Welcome Omer Asik to the Houston Rockets
By Kyle Adams
The Houston Rockets have landed Omer Asik after the Chicago Bulls declined to match the three-year $25.1 million contract, which includes the third year “poison pill” that will be just under $15 million. Houston finally fills the hole left by Yao Ming in the interior.
The Bulls decided that the contract the Rockets gave to Asik was to much for a backup center, which is what Asik would have been with the Bulls, as Joakim Noah is their center of the future. The Bulls and Nazr Mohammed also agreed on a contract, which signaled the end of the Bulls, Asik era.
The Rockets and Omer both get what they want. Asik gets a huge contract and a starting spot, while the Rockets finally get a legitimate big man defender. Camby was that guy last year, but for only 19 games. Dalembert had a shaky year for Houston last season. I think he lost his confidence after the Rockets aquired Camby at the trade deadline. With both guys gone, Asik is the only center on the team, barring any trade for Dwight Howard or Andrew Bynum, the starting job will be Asik’s for the next three seasons.
Asik has a shot at becoming one of the top defensive players in the league, as long as he can stay on the court. Omer does have issues with durability. When he is on the floor he gives it his all, but it was always in random spurts throughout the game. He is a big time shot blocker and rebounder. Daryl Morey considers Asik one of the best interior defenders in the NBA.
“They’ve (Chicago) been the best defensive team in the league the past couple of years,” Morey said of the Bulls. “They’ve been at their best defensively with Omer in the middle, better than with their other bigs on the team. Obviously he’s going against non-starter players often. That said, when he played against starters he played great, and in those limited minutes, even when you adjust for maybe some of the backups he was going against, he was still elite, elite.”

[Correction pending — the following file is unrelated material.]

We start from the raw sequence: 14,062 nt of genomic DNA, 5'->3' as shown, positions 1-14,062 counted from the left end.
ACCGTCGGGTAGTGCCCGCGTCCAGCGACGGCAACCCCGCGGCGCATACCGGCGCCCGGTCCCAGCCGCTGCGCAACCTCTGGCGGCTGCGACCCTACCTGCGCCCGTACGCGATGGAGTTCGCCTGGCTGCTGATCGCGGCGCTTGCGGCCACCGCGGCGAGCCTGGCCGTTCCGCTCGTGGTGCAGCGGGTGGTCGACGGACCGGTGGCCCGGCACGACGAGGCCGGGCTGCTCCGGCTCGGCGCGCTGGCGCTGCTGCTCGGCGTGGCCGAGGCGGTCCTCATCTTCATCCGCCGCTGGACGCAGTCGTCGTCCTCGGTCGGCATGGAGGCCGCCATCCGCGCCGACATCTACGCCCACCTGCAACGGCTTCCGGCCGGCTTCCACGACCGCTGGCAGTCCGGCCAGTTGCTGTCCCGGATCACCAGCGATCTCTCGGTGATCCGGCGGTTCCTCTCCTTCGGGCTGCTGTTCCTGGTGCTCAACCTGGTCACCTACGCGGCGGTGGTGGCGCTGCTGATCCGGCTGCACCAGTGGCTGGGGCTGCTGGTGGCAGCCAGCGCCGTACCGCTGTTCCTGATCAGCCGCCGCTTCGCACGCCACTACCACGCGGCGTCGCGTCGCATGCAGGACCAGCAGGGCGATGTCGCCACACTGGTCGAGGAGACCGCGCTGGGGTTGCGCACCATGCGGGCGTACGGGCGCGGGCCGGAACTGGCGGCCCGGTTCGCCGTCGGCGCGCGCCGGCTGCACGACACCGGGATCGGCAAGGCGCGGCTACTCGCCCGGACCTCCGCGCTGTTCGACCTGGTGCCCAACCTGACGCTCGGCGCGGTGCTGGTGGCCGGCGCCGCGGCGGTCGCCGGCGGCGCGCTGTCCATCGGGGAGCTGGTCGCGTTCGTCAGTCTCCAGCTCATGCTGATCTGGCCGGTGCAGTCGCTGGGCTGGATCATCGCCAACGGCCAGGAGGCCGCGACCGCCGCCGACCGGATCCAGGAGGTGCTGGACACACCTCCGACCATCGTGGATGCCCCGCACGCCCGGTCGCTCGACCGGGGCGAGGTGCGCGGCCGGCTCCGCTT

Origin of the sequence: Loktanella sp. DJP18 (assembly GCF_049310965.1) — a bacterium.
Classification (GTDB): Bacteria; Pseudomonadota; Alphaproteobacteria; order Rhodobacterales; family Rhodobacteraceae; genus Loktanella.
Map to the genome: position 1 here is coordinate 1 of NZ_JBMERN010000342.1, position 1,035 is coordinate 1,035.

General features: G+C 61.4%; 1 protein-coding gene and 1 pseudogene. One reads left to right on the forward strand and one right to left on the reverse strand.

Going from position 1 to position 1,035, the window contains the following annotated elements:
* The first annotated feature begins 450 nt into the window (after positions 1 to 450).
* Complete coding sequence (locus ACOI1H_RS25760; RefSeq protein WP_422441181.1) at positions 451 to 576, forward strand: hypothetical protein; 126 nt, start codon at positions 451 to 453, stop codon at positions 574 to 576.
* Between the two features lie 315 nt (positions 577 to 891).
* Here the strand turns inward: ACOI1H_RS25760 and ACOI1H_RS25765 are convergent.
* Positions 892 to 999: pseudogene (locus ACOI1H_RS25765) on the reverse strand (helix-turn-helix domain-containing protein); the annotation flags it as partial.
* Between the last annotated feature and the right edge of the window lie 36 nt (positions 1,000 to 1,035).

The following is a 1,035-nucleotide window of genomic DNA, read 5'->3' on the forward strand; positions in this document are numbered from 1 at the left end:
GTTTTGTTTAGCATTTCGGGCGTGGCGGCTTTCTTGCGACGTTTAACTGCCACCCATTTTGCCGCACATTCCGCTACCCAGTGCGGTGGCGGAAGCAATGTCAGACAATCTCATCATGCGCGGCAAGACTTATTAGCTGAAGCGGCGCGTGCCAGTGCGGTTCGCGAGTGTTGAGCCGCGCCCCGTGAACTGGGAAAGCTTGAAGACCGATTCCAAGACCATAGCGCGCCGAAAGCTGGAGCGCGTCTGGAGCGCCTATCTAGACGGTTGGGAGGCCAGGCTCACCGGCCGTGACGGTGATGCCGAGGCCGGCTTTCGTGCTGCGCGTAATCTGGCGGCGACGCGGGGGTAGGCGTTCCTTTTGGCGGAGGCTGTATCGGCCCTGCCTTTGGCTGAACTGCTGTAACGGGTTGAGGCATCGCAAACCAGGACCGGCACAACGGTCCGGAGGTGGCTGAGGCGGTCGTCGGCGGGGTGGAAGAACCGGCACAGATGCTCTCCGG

“We think he’s a 10-plus a night rebound guy (and) one of the best defensive bigs in the league. Obviously not many people have seen him play because he did have a limited role there, and time will tell if our scouting that we believe in is right. But we believe in Omer and he believes in himself.”
Last season in a limited role with the Bulls, Asik played in all 66 games and averaged 3 points, 5.3 rebounds, 1 block and 0.5 steals in just 14.7 minutes. May not seem like much, but if you double his minutes, which would be about the amount a starter would get, he averages 6 points, 10.6 rebounds, 2 blocks and a steal. In fact, in the two games he started Asik averaged 5 points, 10.5 rebounds, 2 blocks, 2.5 steals and 1.5 assists in 36 minutes a game.
Asik will have a lot of work to do to live up to the huge contract he signed. He is a legit 7ft center, but hasn’t proved he can play starters minutes on a nightly basis. He also needs a lot of work on the offensive end. One of the reasons Asik signed with the Rockets is because of Head Coach Kevin McHale, who had one of the best post games in NBA history. McHale is excited about the opportunity of helping Asik take his game to the next level.
“I’m really looking forward to working with Omer,” McHale said. “I’ve admired his physical style of play over the past two seasons as he’s made the transition to the NBA. In his limited minutes he has proved himself to be an exceptional defensive post player, and we will be working with him to continue to progress.
“Omer has a great understanding of how to play defense and how to move without the ball, and I know he will fit in very well with our needs in the low post.”
Although Asik has a lot of work to do, i like the Rockets being aggressive in signing him, even if he is being overpaid. The Rockets had a hole to fill and they filled it. If Asik, Lin and the young guys play up to their potential the Rockets could sneak into the playoffs.
Omer will help cover up some of the defensive liabilites the Rockets have down low. Will he live up to the hype? GM Daryl Morey thinks so.
“Anytime you can get a defensive presence like him – 7-footer; long; probably the best paint-rim protector short of one or two players in the league the last couple of years; superior rebounder – that’s always a good thing to add no matter what your roster looks like,” Morey said.
“We’ll see. Obviously we believe as we watch him on video, we watch his game and his attitude and his tenacity and his high motor, we think that will translate into a full-time role. Obviously that’s why we have our scouting and we feel that he’s going to take a big step forward this year.”